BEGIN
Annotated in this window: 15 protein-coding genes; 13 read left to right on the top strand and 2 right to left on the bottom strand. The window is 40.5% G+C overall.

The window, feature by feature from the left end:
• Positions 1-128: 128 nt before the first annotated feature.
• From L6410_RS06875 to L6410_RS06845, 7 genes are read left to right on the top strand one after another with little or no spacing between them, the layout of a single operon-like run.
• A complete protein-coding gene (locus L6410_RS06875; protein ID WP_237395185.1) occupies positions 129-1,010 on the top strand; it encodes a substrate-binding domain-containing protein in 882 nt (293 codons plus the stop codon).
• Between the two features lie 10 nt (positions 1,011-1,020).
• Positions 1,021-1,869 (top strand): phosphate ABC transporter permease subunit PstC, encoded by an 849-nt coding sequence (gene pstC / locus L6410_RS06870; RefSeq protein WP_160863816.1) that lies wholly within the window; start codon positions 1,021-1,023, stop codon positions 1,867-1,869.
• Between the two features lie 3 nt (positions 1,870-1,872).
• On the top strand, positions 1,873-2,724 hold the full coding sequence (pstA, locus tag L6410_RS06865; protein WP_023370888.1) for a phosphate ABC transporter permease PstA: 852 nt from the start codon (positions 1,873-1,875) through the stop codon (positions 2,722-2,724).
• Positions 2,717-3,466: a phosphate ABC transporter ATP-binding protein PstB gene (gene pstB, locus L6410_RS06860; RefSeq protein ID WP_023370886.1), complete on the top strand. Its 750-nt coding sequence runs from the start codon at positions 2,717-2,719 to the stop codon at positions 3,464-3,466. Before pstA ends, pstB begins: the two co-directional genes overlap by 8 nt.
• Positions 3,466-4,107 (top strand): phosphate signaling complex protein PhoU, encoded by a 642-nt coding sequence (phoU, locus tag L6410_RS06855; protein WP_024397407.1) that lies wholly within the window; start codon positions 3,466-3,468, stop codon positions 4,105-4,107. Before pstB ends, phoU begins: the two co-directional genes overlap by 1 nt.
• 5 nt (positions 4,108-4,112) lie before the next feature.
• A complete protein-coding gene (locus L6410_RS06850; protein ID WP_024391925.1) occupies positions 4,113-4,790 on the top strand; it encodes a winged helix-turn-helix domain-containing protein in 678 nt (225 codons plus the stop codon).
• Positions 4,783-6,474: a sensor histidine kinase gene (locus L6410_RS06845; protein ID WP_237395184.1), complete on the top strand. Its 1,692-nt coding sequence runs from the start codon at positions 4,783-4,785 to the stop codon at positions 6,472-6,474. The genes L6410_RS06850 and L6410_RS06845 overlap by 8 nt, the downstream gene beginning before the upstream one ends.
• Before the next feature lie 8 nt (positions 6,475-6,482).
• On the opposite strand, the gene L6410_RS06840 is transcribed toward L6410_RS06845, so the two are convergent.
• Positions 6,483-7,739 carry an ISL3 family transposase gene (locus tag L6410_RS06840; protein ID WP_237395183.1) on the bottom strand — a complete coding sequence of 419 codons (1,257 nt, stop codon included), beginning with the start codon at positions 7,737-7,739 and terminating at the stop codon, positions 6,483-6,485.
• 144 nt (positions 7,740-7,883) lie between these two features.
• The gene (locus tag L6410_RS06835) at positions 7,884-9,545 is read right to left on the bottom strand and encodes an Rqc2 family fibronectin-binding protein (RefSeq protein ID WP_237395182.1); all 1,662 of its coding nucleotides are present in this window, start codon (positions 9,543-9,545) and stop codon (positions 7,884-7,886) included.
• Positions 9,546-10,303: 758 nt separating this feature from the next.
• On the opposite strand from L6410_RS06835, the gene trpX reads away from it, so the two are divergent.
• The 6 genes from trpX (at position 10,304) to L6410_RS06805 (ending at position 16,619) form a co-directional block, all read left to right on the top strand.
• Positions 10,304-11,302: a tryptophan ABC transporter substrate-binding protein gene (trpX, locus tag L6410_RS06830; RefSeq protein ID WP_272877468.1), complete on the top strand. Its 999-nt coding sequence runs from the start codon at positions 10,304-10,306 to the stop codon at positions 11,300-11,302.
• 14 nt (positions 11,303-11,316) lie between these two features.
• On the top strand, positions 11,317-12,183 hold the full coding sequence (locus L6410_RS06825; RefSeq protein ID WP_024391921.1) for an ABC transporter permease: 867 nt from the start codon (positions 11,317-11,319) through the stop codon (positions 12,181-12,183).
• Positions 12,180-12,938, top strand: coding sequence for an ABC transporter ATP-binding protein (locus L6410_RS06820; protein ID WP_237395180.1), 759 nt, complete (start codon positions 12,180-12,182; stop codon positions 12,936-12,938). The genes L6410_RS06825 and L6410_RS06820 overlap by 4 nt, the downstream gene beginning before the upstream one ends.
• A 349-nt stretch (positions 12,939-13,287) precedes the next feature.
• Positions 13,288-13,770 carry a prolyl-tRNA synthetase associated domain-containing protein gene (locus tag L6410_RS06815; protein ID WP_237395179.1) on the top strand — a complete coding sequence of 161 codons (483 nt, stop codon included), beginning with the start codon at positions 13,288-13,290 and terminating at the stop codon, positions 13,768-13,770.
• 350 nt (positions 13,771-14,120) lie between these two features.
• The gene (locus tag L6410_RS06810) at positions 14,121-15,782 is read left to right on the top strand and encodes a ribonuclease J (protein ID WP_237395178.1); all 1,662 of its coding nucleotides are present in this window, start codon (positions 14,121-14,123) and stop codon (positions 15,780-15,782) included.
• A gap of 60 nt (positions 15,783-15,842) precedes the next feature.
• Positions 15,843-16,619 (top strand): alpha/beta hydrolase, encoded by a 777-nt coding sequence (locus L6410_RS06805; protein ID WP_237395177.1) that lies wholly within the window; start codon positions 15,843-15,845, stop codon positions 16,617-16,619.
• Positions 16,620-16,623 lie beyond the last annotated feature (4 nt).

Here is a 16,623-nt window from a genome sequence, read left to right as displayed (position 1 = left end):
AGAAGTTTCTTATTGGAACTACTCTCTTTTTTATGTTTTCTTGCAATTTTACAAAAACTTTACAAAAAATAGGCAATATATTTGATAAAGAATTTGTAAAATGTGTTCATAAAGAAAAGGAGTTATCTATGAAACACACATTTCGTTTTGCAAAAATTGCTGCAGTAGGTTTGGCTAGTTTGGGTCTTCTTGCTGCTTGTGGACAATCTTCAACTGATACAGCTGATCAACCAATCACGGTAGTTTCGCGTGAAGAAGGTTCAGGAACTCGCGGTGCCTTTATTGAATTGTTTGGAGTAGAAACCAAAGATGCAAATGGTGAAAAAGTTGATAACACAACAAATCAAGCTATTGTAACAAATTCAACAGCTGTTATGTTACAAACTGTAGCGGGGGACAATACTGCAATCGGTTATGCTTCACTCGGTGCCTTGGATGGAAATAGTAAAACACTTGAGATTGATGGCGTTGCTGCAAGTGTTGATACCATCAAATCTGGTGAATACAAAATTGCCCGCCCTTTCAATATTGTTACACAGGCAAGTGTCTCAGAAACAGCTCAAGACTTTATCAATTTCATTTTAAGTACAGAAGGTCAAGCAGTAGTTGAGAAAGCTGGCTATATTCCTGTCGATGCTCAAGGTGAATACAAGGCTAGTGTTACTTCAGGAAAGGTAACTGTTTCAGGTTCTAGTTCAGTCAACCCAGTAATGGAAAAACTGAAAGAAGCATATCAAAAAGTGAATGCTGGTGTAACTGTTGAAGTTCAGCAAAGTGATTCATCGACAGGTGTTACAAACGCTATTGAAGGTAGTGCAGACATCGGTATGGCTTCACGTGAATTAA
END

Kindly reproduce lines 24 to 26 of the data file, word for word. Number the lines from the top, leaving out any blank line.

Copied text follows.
• 14 nt (positions 11,303-11,316) lie between these two features.
• On the top strand, positions 11,317-12,183 hold the full coding sequence (locus L6410_RS06825; RefSeq protein ID WP_024391921.1) for an ABC transporter permease: 867 nt from the start codon (positions 11,317-11,319) through the stop codon (positions 12,181-12,183).
• Positions 12,180-12,938, top strand: coding sequence for an ABC transporter ATP-binding protein (locus L6410_RS06820; protein ID WP_237395180.1), 759 nt, complete (start codon positions 12,180-12,182; stop codon positions 12,936-12,938). The genes L6410_RS06825 and L6410_RS06820 overlap by 4 nt, the downstream gene beginning before the upstream one ends.